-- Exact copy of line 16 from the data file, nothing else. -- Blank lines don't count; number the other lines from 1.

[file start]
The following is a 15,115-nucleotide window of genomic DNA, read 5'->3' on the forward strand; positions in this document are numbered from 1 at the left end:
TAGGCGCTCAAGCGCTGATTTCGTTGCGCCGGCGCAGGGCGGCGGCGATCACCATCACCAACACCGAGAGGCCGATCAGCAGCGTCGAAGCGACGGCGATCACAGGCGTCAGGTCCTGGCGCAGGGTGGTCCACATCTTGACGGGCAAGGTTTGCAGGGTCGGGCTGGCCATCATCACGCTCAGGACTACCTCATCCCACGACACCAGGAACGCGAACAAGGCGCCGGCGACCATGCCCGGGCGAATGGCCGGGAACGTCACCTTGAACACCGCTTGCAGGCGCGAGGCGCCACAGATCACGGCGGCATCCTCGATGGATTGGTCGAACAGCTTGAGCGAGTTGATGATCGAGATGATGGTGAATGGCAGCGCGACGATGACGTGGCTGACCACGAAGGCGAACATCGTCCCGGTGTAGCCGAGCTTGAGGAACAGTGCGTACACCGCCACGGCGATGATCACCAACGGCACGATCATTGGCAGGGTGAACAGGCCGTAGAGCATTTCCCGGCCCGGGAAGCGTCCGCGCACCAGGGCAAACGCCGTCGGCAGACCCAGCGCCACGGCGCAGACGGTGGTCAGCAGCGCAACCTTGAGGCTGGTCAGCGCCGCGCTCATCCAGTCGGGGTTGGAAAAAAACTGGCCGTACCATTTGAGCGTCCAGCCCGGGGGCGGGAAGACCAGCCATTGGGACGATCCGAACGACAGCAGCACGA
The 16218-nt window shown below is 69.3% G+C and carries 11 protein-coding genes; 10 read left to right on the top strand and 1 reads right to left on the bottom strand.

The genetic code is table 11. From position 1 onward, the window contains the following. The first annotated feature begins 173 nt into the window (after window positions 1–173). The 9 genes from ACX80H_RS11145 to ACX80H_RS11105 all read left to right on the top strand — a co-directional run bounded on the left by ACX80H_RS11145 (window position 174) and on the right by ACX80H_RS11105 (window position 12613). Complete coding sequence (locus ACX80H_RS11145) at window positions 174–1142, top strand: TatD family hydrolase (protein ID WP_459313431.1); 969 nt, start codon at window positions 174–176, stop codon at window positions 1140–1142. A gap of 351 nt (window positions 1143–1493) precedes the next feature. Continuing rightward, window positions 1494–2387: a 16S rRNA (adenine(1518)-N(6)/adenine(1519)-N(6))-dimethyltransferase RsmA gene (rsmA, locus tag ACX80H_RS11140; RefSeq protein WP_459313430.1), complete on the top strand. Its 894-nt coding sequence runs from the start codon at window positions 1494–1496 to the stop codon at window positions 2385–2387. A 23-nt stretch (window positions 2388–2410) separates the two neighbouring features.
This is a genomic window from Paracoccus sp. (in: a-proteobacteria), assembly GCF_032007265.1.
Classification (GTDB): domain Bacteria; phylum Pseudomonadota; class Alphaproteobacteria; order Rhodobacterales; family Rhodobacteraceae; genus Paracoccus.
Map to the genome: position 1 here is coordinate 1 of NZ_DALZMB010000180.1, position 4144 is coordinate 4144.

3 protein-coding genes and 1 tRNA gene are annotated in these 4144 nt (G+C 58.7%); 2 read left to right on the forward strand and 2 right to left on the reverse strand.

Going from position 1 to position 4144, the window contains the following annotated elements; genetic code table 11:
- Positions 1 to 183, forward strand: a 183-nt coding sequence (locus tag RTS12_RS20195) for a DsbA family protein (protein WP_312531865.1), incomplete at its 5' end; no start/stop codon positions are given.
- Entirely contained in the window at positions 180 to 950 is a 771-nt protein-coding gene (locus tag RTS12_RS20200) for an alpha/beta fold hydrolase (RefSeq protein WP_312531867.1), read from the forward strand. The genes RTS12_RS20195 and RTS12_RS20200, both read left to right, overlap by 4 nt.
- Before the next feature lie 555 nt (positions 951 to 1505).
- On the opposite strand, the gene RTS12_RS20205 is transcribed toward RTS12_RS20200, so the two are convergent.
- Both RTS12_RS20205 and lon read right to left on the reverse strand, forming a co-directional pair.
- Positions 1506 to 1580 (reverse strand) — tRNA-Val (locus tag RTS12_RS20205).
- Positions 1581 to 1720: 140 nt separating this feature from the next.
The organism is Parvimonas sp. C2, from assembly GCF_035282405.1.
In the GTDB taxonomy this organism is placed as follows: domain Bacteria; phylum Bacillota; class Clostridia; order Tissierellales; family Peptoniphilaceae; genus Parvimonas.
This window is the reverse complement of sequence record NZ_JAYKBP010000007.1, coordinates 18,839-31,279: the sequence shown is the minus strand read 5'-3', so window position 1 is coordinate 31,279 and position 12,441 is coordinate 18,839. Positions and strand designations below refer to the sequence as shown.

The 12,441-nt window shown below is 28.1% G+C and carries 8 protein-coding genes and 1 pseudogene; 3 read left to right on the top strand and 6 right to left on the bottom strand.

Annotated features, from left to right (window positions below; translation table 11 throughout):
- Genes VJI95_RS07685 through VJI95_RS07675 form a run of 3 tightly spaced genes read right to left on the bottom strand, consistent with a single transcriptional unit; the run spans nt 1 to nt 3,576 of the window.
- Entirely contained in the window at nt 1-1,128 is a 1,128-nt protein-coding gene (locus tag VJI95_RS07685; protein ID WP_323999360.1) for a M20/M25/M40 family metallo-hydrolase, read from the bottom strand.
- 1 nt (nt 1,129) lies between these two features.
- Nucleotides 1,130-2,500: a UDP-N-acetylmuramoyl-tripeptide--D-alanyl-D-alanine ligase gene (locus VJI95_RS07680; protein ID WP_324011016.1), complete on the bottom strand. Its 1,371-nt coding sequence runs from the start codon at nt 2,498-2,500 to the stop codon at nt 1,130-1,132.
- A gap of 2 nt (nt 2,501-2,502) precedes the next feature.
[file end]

- Positions 1581 to 1720: 140 nt separating this feature from the next.